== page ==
9 | Isaiah 58:11

The Lord shall guide thee continually, and satisfy thy soul in drought, and make fat thy bones: and thou shalt be like a watered garden, and like a spring of water, whose waters fail not. 


. . . I will always guide you and satisfy you with good things. I will keep you strong and well. You will be like a garden that has plenty of water, like a spring of water that never goes dry.

—Good News Translation

from Section 3

10 | Psalms 30:2, 10, 11

O Lord my God, I cried unto thee, and thou hast healed me. . . . Hear, O Lord, and have mercy upon me: Lord, be thou my helper. Thou hast turned for me my mourning into dancing: thou hast put off my sackcloth, and girded me with gladness.

Scholars see this poem as heartfelt thanks for recovery from a deadly illness. One observes, however, “In a real sense, the psalmist’s deliverance is not so much from physical sickness to physical health as it is from a deadly misunderstanding of human security (vv. 6–7) to a lively awareness of God’s presence in all of life (vv. 11–12).”

12 | Luke 13:11–17

There was a woman which had a spirit of infirmity eighteen years, and was bowed together, and could in no wise lift up herself. And when Jesus saw her, he called her to him, and said unto her, Woman, thou art loosed from thine infirmity. And he laid his hands on her: and immediately she was made straight, and glorified God. And the ruler of the synagogue answered with indignation, because that Jesus had healed on the sabbath day, and said unto the people, There are six days in which men ought to work: in them therefore come and be healed, and not on the sabbath day. The Lord then answered him, and said, Thou hypocrite, doth not each one of you on the sabbath loose his ox or his ass from the stall, and lead him away to watering? And ought not this woman, being a daughter of Abraham, whom Satan hath bound, lo, these eighteen years, be loosed from this bond on the sabbath day? And when he had said these things, all his adversaries were ashamed: and all the people rejoiced for all the glorious things that were done by him.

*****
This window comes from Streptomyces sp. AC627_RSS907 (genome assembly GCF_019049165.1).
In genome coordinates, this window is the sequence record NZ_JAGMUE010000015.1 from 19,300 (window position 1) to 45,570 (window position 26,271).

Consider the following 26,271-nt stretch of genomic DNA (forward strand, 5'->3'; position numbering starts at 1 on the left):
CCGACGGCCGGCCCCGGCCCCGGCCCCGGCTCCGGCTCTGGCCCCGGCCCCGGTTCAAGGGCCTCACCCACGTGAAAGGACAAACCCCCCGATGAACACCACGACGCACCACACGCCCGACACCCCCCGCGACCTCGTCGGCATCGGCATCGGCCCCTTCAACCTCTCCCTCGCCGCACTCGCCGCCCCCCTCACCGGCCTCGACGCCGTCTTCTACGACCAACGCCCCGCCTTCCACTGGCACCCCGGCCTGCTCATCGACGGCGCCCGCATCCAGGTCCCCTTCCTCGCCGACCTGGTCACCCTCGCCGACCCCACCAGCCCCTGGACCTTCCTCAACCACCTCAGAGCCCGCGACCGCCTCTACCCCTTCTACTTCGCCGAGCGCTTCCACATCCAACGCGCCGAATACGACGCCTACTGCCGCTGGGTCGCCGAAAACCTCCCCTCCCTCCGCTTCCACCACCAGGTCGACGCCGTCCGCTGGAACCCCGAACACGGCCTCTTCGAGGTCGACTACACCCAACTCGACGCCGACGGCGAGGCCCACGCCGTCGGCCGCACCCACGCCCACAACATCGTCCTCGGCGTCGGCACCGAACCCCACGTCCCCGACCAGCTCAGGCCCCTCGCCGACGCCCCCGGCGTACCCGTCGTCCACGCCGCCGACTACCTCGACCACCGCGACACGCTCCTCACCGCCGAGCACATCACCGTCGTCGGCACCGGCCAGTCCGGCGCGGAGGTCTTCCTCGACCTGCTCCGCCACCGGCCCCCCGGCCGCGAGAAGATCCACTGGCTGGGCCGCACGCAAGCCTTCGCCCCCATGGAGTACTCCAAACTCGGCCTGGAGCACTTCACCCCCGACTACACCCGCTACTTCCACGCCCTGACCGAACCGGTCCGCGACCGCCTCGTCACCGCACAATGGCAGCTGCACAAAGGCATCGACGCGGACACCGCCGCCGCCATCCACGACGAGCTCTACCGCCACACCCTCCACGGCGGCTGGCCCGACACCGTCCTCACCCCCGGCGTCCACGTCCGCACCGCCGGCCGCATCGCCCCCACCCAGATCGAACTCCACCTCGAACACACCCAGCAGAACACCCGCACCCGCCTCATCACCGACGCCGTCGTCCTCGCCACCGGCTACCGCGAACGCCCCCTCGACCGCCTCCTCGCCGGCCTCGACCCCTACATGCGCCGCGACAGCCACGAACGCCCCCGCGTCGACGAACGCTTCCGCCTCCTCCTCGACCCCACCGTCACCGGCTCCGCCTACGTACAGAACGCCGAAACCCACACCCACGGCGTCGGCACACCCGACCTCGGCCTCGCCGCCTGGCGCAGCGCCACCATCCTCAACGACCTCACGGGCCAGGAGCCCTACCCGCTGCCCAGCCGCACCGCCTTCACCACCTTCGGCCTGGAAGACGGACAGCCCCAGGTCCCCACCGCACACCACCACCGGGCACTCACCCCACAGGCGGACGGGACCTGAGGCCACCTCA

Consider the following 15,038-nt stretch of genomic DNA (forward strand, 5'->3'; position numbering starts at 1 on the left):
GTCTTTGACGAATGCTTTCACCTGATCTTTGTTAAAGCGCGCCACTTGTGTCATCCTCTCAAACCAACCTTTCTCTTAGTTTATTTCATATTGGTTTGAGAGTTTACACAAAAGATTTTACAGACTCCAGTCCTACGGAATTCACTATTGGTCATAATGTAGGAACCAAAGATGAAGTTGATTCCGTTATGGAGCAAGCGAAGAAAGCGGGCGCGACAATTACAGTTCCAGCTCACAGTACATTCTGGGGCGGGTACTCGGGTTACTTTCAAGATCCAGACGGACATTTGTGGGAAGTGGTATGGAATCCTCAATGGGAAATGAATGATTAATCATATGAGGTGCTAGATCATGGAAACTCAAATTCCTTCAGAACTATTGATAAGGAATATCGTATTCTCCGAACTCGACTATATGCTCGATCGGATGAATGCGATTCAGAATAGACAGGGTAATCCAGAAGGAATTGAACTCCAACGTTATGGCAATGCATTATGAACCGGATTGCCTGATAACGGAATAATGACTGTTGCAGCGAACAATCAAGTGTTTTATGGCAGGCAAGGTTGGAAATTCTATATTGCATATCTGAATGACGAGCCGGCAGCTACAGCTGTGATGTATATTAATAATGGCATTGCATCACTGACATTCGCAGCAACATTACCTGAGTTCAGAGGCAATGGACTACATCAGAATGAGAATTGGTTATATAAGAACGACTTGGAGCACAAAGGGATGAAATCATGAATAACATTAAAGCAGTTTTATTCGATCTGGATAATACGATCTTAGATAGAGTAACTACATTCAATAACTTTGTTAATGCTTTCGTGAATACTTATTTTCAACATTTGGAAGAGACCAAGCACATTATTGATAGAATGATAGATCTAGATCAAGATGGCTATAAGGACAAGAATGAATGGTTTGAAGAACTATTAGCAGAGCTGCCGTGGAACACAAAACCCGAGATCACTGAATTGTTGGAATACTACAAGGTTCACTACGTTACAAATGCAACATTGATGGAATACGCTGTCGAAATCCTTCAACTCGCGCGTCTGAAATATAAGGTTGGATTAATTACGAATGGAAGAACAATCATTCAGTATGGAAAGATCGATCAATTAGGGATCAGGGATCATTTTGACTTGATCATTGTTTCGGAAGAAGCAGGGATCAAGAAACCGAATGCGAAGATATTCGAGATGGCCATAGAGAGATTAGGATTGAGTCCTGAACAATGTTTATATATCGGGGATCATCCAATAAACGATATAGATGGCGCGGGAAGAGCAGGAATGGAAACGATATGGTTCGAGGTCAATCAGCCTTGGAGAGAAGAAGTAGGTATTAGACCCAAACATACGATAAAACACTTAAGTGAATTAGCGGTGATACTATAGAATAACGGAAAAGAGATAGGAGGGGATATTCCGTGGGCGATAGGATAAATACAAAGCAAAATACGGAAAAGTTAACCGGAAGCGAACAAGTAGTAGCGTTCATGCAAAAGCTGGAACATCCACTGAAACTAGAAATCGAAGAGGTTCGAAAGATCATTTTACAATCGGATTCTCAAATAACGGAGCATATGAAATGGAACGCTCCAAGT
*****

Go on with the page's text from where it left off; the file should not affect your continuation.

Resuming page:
Christ Jesus heals on the Sabbath several times. In addition to this instance, he cures a man with a withered hand, an invalid, and a blind man (see Matthew 12:10–13John 5:1–99:1–7, 14). Each time, he is met with objections from Pharisees and others who cite the Fourth Commandment (see Exodus 20:8–11). The Master shifts the focus from a rigid interpretation of religious codes to obedience to God’s law, which includes compassion and healing.

In calling the synagogue ruler a hypocrite—a condemnation of Jewish elders recorded repeatedly in Matthew’s Gospel—Jesus alludes to the dissembling and artifice typical of a stage actor (the most common meaning of the Greek word hypokritēs). 

13 | Romans 8:16

The Spirit itself beareth witness with our spirit, that we are the children of God.


God’s Spirit makes us sure that we are his children.

—Contemporary English Version

from Section 4

14 | Proverbs 2:1, 2, 9–11

My son, if thou wilt receive my words, and hide my commandments with thee; so that thou incline thine ear unto wisdom, and apply thine heart to understanding; . . . Then shalt thou understand righteousness, and judgment, and equity; yea, every good path. When wisdom entereth into thine heart, and knowledge is pleasant unto thy soul; discretion shall preserve thee, understanding shall keep thee.